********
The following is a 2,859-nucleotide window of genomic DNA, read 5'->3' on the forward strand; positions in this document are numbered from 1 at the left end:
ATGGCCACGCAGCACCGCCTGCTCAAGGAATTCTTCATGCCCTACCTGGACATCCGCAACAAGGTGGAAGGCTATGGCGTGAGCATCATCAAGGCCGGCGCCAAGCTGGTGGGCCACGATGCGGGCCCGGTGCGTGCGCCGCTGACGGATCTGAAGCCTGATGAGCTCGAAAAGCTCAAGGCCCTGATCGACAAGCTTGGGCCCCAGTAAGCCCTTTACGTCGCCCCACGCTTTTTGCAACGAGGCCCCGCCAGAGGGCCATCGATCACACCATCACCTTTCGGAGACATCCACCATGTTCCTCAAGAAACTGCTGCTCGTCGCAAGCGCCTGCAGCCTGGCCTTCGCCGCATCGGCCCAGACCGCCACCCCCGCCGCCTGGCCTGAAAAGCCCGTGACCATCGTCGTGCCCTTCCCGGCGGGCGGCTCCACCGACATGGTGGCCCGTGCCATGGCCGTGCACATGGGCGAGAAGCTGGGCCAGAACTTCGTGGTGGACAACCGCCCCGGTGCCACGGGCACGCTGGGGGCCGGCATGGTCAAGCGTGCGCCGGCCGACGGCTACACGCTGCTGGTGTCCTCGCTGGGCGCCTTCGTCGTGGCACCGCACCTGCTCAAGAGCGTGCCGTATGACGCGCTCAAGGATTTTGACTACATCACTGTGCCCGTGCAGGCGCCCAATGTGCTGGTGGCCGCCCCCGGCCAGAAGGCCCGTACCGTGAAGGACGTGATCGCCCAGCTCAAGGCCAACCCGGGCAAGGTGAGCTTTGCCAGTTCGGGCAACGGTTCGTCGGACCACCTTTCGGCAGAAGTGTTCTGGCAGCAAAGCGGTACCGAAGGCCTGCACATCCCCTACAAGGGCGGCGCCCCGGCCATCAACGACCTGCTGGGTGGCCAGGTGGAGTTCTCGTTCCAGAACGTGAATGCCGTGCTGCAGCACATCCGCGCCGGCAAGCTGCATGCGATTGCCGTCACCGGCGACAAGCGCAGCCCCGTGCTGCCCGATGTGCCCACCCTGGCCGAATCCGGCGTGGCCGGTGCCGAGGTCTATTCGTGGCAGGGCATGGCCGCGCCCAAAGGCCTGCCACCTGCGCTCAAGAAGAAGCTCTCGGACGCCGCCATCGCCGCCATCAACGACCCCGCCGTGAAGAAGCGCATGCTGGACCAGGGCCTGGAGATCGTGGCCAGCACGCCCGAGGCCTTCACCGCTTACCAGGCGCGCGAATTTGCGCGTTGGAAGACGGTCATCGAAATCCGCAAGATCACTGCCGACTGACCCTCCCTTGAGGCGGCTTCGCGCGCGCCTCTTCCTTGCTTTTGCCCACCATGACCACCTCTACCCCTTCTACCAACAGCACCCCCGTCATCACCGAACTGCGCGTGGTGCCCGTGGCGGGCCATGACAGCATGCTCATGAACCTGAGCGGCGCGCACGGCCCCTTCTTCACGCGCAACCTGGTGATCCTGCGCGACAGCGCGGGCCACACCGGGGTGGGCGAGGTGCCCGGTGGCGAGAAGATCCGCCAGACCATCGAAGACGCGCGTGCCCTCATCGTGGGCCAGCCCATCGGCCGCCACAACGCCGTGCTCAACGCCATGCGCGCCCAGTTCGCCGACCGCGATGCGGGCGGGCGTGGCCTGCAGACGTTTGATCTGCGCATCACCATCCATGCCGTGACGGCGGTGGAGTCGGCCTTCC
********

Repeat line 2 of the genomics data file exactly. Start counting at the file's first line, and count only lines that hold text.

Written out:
ATGGCCACGCAGCACCGCCTGCTCAAGGAATTCTTCATGCCCTACCTGGACATCCGCAACAAGGTGGAAGGCTATGGCGTGAGCATCATCAAGGCCGGCGCCAAGCTGGTGGGCCACGATGCGGGCCCGGTGCGTGCGCCGCTGACGGATCTGAAGCCTGATGAGCTCGAAAAGCTCAAGGCCCTGATCGACAAGCTTGGGCCCCAGTAAGCCCTTTACGTCGCCCCACGCTTTTTGCAACGAGGCCCCGCCAGAGGGCCATCGATCACACCATCACCTTTCGGAGACATCCACCATGTTCCTCAAGAAACTGCTGCTCGTCGCAAGCGCCTGCAGCCTGGCCTTCGCCGCATCGGCCCAGACCGCCACCCCCGCCGCCTGGCCTGAAAAGCCCGTGACCATCGTCGTGCCCTTCCCGGCGGGCGGCTCCACCGACATGGTGGCCCGTGCCATGGCCGTGCACATGGGCGAGAAGCTGGGCCAGAACTTCGTGGTGGACAACCGCCCCGGTGCCACGGGCACGCTGGGGGCCGGCATGGTCAAGCGTGCGCCGGCCGACGGCTACACGCTGCTGGTGTCCTCGCTGGGCGCCTTCGTCGTGGCACCGCACCTGCTCAAGAGCGTGCCGTATGACGCGCTCAAGGATTTTGACTACATCACTGTGCCCGTGCAGGCGCCCAATGTGCTGGTGGCCGCCCCCGGCCAGAAGGCCCGTACCGTGAAGGACGTGATCGCCCAGCTCAAGGCCAACCCGGGCAAGGTGAGCTTTGCCAGTTCGGGCAACGGTTCGTCGGACCACCTTTCGGCAGAAGTGTTCTGGCAGCAAAGCGGTACCGAAGGCCTGCACATCCCCTACAAGGGCGGCGCCCCGGCCATCAACGACCTGCTGGGTGGCCAGGTGGAGTTCTCGTTCCAGAACGTGAATGCCGTGCTGCAGCACATCCGCGCCGGCAAGCTGCATGCGATTGCCGTCACCGGCGACAAGCGCAGCCCCGTGCTGCCCGATGTGCCCACCCTGGCCGAATCCGGCGTGGCCGGTGCCGAGGTCTATTCGTGGCAGGGCATGGCCGCGCCCAAAGGCCTGCCACCTGCGCTCAAGAAGAAGCTCTCGGACGCCGCCATCGCCGCCATCAACGACCCCGCCGTGAAGAAGCGCATGCTGGACCAGGGCCTGGAGATCGTGGCCAGCACGCCCGAGGCCTTCACCGCTTACCAGGCGCGCGAATTTGCGCGTTGGAAGACGGTCATCGAAATCCGCAAGATCACTGCCGACTGACCCTCCCTTGAGGCGGCTTCGCGCGCGCCTCTTCCTTGCTTTTGCCCACCATGACCACCTCTACCCCTTCTACCAACAGCACCCCCGTCATCACCGAACTGCGCGTGGTGCCCGTGGCGGGCCATGACAGCATGCTCATGAACCTGAGCGGCGCGCACGGCCCCTTCTTCACGCGCAACCTGGTGATCCTGCGCGACAGCGCGGGCCACACCGGGGTGGGCGAGGTGCCCGGTGGCGAGAAGATCCGCCAGACCATCGAAGACGCGCGTGCCCTCATCGTGGGCCAGCCCATCGGCCGCCACAACGCCGTGCTCAACGCCATGCGCGCCCAGTTCGCCGACCGCGATGCGGGCGGGCGTGGCCTGCAGACGTTTGATCTGCGCATCACCATCCATGCCGTGACGGCGGTGGAGTCGGCCTTCC